Then, I tweaked that theory when I began to suspect that Daddy Sulu’s power could have been immortality of some sort, and that he was incredibly old, and that he had actually been Kensei, and he was really telling Hiro stories of himself.
Well, as it turns out, my first theory was right. Sort of.
Back in feudal Japan, Hiro is forced to wear Kensei’s armour to rescue Yaeko, and in an interesting play on the conventions of masked heroes, refuses to take off his mask when Yaeko requests to lay eyes upon his countenance.
Hiro’s efforts though, are enough for Yaeko to be smitten with Kensei, and when she expects Kensei (the real one) to help her rescue her father, Kensei agrees to go along with the harebrained scheme hatched by Hiro (aka “The Carp”), a scheme which will turn him into the hero history purports him to be.
But in feudal Japan’s version of a drive-by shooting, Kensei is plugged with arrows and apparently dies. For a few seconds, I thought, that’s it? That’s Anders’ role in all this?! So Hiro really does get to be Kensei?
But Hiro pulls out one of the arrows, and, lo and behold, the wound closes up! Hmmm. One must keep in mind, this Volume is entitled “Generations.” (Though Heroes writers Joe Pokaski and Aron Coleite seem to imply that identical powers do not necessarily equate to an actual filial connection.)

Meanwhile, back in the present, Parkman’s first case as a detective winds up being Daddy Sulu’s murder. And since Granny P’s fingerprint was lifted off the photo fragment found on Daddy S, Angela’s brought in. Granny P, canny little minx, not only twigs onto the fact that Parkman is reading her mind, but also reveals that (gasp!) she slept with Daddy S a long, long time ago*. (Man, somewhere during this Volume, we really better see a flashback episode with the young Petrellis, Linderman, and Nakamura… Lots’a hanky panky there…)
Even as Nathan arrives at the police station however, she is attacked in the interrogation room, by an apparently invisible presence. She’s saved though, and the mystery of who is targeting the previous generation of Heroes quickly takes center stage. (I have a preliminary pet theory of who might be the killer, but it’s too early to spring it, and I’m still trying to reconcile what we see of Daddy S’ death, and the attack on Angela.)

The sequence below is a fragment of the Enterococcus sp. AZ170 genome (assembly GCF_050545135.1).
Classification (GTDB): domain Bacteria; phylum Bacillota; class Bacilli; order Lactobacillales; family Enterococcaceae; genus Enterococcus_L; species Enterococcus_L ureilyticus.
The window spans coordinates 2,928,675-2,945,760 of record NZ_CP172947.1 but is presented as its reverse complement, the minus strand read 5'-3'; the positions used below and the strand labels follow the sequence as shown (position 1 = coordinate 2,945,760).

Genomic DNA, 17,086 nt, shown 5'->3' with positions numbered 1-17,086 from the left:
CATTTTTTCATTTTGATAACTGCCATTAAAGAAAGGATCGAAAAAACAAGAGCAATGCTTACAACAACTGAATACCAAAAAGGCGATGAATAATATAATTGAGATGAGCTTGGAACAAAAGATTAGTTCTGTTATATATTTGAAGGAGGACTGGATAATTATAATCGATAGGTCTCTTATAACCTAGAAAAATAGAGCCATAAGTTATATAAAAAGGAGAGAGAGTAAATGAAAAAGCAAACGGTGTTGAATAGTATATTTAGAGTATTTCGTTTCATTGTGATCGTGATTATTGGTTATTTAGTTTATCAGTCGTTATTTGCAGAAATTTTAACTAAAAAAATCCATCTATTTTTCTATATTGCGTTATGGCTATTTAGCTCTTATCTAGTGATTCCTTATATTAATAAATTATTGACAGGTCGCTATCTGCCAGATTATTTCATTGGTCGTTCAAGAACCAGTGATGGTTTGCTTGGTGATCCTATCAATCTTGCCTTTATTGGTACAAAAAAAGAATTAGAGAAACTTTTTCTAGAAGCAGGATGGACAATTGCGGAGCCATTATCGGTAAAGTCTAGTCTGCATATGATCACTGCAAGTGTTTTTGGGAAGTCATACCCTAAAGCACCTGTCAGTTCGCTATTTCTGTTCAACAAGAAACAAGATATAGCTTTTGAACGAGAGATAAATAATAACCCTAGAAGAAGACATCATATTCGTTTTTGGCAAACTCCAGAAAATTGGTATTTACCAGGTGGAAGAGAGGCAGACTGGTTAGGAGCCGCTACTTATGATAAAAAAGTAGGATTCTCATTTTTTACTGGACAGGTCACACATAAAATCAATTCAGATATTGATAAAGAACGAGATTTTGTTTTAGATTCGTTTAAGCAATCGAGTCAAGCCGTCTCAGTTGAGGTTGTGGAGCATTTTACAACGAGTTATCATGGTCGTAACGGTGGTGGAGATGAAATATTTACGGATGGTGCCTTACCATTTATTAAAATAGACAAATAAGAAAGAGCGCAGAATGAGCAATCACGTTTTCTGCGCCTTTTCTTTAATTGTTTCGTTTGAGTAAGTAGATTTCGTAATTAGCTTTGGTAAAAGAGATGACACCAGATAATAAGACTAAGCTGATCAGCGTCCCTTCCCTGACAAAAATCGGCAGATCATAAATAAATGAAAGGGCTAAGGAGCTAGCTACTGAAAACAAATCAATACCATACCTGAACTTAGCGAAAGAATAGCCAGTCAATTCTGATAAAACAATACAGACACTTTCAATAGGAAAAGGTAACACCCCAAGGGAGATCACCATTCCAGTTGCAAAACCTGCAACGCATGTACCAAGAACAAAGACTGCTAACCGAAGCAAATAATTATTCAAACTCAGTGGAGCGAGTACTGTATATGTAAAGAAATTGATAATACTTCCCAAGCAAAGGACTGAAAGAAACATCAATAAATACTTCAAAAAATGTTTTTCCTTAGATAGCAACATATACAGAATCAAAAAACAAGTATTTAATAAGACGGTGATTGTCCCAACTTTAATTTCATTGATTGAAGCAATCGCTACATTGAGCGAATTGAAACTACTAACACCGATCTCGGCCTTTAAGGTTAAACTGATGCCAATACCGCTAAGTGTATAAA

Also, Daddy S’ messy date with NY pavement was apparently one of eight paintings by Isaac that have yet to come to fruition, and that painting is the only one of the eight that HRG’s seen.

In other present day subplots, amidst a sea of questionable accents, the amnesiac Peter escapes his Irish captors, only to have to save Caitlin (Katie Carr, Hayden Panettiere's co-star in Raising Helen, where she incidentally also played a character named "Caitlin") from some dastardly goons. This complicates the problem that began when Peter was found in the shipping container that was supposed to have a whole caboodle of iPods in it. So Caitlin’s brother, Ricky (Holt McCallany, from David Fincher’s Fight Club and CSI: Miami), makes a deal with Peter: help us with this one small job to pay off these goons and get them off our backs, and I’ll give you this box that contains everything we found on you, “Peter.”

And while that’s going down in Ireland, Maya and Alejandro are coming ever closer to America. Here, we find out they’re twins, and that Alejandro seems to be immune to Maya’s power, and that he can somehow cancel its effects—“Wonder Twin powers, activate!”—thereby preventing the death of whoever is struck down by it. (The question that arises here is, does Alejandro’s power work on Maya because they’re twins, or can his power affect others as well?)

In yet another subplot, Mo’s first day on the job brings him to Port-Au-Prince, where a third superpowered someone contracts the virus. And who should it be but the Haitian himself! He seems ready to face the judgment God is meting out to his sinner’s a$$ and is initially unwilling to receive Mo’s help. He gets it anyway, and when he finds out that Mo is working for the Company, he steals Mo’s memories (or so they make it seem).
When Mo contacts HRG though, who steps into Copy Kingdom but the Haitian. Yahoo! Partners reunited! Part of their agenda: find the other seven Isaac paintings-yet-to-take-place. (Could they be paintings of the other murders-about-to-happen? Jeez, I hope they don’t bump off Granny P… You all know how much I love Cristine Rose.)

In other Butler/Bennet news, Mr. Muggles does indeed miss his time in the spotlight, in that other far away life in Odessa, as he indulges in some masochism by watching a dog show on TV. Poor Mr. Muggles.
Oh, and Claire’s new ride is stolen.
She’s also chafing under the “keep your head down” edict (with a great line with a lot of resonance and honesty: “I can’t not be who I am, whatever that is”; it sounds awkward, I know, but Panettiere pulls it off brilliantly) and is curious about her powers’ limitations and mechanics. This subplot leads to a scene that so outdoes the autopsy scene from Season 1, it‘s not even funny.